One of the surprising features of black holes is that although light (such as radio, visible, and X-rays) cannot escape from them, surrounding material can produce intense bursts of electromagnetic radiation. As they travel outward, these blasts of light can bounce off clouds of gas and dust in space, similar to how light beams from a car’s headlight will scatter off fog.
A new sonification turns these “light echoes” from the black hole called V404 Cygni into sound. Located about 7,800 light-years from Earth, V404 Cygni is a system that contains a black hole, with a mass between five and 10 times the Sun’s, that is pulling material from a companion star in orbit around it. The material is funneled into a disk that encircles the stellar-mass black hole.
This material periodically generates bursts of radiation, including X-rays. As the X-rays travel outward they encounter clouds of gas and dust in between V404 Cygni and Earth and are scattered at various angles. NASA’s Chandra X-ray Observatory and Neil Gehrels Swift Observatory have imaged the X-ray light echoes around V404 Cygni. Because astronomers know exactly how fast light travels and have determined an accurate distance to this system, they can calculate when these eruptions occurred. This data, plus other information, helps astronomers learn more about the dust clouds, including their composition and distances.
The sonification of V404 Cygni translates the X-ray data from both Chandra and Swift into sound. During the sonification, the cursor moves outward from the center of the image in a circle. As it passes through the light echoes detected in X-rays (seen as concentric rings in blue by Chandra and red by Swift in the image), there are tick-like sounds and changes in volume to denote the detection of X-rays and the variations in brightness. To differentiate between the data from the two telescopes, Chandra data is represented by higher-frequency tones while the Swift data is lower. In addition to the X-rays, the image includes optical data from the Digitized Sky Survey that shows background stars. Each star in optical light triggers a musical note. The volume and pitch of the note are determined by the brightness of the star.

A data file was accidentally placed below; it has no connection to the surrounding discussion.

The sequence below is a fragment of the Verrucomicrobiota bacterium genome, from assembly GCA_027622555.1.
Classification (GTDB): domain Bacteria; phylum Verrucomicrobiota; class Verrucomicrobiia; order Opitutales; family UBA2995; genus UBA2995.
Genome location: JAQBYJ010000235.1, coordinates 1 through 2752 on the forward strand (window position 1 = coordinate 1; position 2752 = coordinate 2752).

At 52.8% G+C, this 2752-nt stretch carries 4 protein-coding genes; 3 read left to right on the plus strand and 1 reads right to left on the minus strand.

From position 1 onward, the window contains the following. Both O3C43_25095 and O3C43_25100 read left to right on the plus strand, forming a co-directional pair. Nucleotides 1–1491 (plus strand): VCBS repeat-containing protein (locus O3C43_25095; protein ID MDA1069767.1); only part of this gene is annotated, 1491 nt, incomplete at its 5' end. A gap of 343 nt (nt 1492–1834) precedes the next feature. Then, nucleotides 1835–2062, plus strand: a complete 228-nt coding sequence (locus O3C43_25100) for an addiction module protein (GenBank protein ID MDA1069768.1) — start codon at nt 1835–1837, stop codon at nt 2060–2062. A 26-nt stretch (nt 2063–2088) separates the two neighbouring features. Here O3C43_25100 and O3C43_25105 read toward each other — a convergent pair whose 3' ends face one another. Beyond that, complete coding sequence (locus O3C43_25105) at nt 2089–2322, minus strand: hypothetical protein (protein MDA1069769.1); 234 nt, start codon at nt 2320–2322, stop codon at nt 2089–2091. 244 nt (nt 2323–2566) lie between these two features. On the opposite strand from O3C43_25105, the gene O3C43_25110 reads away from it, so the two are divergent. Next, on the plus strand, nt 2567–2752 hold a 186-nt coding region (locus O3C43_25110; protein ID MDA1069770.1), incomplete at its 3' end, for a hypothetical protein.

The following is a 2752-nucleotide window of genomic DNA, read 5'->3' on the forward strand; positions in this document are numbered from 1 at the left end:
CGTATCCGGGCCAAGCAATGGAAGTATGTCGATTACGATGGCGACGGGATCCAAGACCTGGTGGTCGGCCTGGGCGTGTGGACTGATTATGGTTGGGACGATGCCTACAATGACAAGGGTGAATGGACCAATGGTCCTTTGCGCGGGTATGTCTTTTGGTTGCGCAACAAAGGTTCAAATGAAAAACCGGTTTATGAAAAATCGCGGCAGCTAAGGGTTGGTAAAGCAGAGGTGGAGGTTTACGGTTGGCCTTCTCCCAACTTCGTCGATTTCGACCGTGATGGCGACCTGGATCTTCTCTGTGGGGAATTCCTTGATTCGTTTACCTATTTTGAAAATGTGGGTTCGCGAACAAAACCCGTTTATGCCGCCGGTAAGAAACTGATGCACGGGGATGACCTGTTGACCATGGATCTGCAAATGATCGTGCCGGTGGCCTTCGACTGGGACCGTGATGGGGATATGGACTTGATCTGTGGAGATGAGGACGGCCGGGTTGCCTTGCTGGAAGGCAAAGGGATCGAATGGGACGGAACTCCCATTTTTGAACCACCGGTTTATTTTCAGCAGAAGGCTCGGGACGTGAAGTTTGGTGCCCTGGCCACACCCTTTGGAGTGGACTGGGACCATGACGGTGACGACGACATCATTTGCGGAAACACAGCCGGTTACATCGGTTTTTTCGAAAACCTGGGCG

More sonifications of astronomical data, as well as additional information on the process, can be found at the "A Universe of Sound" website: https://chandra.si.edu/sound/
These sonifications were led by the Chandra X-ray Center (CXC) and included as part of NASA's Universe of Learning (UoL) program. The collaboration was driven by visualization scientist Kimberly Arcand (CXC), astrophysicist Matt Russo, and musician Andrew Santaguida (both of the SYSTEM Sounds project). NASA's Marshall Space Flight Center manages the Chandra program. The Smithsonian Astrophysical Observatory's Chandra X-ray Center controls science from Cambridge Massachusetts and flight operations from Burlington, Massachusetts. NASA's Universe of Learning materials are based upon work supported by NASA under cooperative agreement award number NNX16AC65A to the Space Telescope Science Institute, working in partnership with Caltech/IPAC, Center for Astrophysics | Harvard & Smithsonian, and the Jet Propulsion Laboratory.